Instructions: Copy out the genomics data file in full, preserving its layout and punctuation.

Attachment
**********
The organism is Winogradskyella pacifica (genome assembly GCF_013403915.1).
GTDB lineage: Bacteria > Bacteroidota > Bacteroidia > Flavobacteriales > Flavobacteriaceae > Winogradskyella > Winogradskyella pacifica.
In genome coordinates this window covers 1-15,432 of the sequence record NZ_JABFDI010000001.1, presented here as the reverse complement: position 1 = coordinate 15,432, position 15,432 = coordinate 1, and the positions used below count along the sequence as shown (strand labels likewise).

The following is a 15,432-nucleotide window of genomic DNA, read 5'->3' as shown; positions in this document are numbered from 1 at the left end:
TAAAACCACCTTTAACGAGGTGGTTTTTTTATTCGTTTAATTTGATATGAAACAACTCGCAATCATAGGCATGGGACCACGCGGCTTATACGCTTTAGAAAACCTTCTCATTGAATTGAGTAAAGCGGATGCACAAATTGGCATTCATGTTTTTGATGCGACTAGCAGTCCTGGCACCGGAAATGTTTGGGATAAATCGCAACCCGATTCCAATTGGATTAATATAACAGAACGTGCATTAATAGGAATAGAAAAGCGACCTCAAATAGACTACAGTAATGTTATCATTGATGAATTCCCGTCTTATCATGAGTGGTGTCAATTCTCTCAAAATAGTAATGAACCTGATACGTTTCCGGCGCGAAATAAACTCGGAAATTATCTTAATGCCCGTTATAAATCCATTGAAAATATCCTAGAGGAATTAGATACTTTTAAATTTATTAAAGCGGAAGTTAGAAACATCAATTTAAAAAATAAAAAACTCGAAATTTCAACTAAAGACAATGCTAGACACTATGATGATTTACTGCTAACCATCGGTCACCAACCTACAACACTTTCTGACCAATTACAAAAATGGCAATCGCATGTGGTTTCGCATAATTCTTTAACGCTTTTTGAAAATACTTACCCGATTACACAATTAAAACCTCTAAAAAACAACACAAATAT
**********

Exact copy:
The organism is Winogradskyella pacifica (genome assembly GCF_013403915.1).
GTDB lineage: Bacteria > Bacteroidota > Bacteroidia > Flavobacteriales > Flavobacteriaceae > Winogradskyella > Winogradskyella pacifica.
In genome coordinates this window covers 1-15,432 of the sequence record NZ_JABFDI010000001.1, presented here as the reverse complement: position 1 = coordinate 15,432, position 15,432 = coordinate 1, and the positions used below count along the sequence as shown (strand labels likewise).

The following is a 15,432-nucleotide window of genomic DNA, read 5'->3' as shown; positions in this document are numbered from 1 at the left end:
TAAAACCACCTTTAACGAGGTGGTTTTTTTATTCGTTTAATTTGATATGAAACAACTCGCAATCATAGGCATGGGACCACGCGGCTTATACGCTTTAGAAAACCTTCTCATTGAATTGAGTAAAGCGGATGCACAAATTGGCATTCATGTTTTTGATGCGACTAGCAGTCCTGGCACCGGAAATGTTTGGGATAAATCGCAACCCGATTCCAATTGGATTAATATAACAGAACGTGCATTAATAGGAATAGAAAAGCGACCTCAAATAGACTACAGTAATGTTATCATTGATGAATTCCCGTCTTATCATGAGTGGTGTCAATTCTCTCAAAATAGTAATGAACCTGATACGTTTCCGGCGCGAAATAAACTCGGAAATTATCTTAATGCCCGTTATAAATCCATTGAAAATATCCTAGAGGAATTAGATACTTTTAAATTTATTAAAGCGGAAGTTAGAAACATCAATTTAAAAAATAAAAAACTCGAAATTTCAACTAAAGACAATGCTAGACACTATGATGATTTACTGCTAACCATCGGTCACCAACCTACAACACTTTCTGACCAATTACAAAAATGGCAATCGCATGTGGTTTCGCATAATTCTTTAACGCTTTTTGAAAATACTTACCCGATTACACAATTAAAACCTCTAAAAAACAACACAAATAT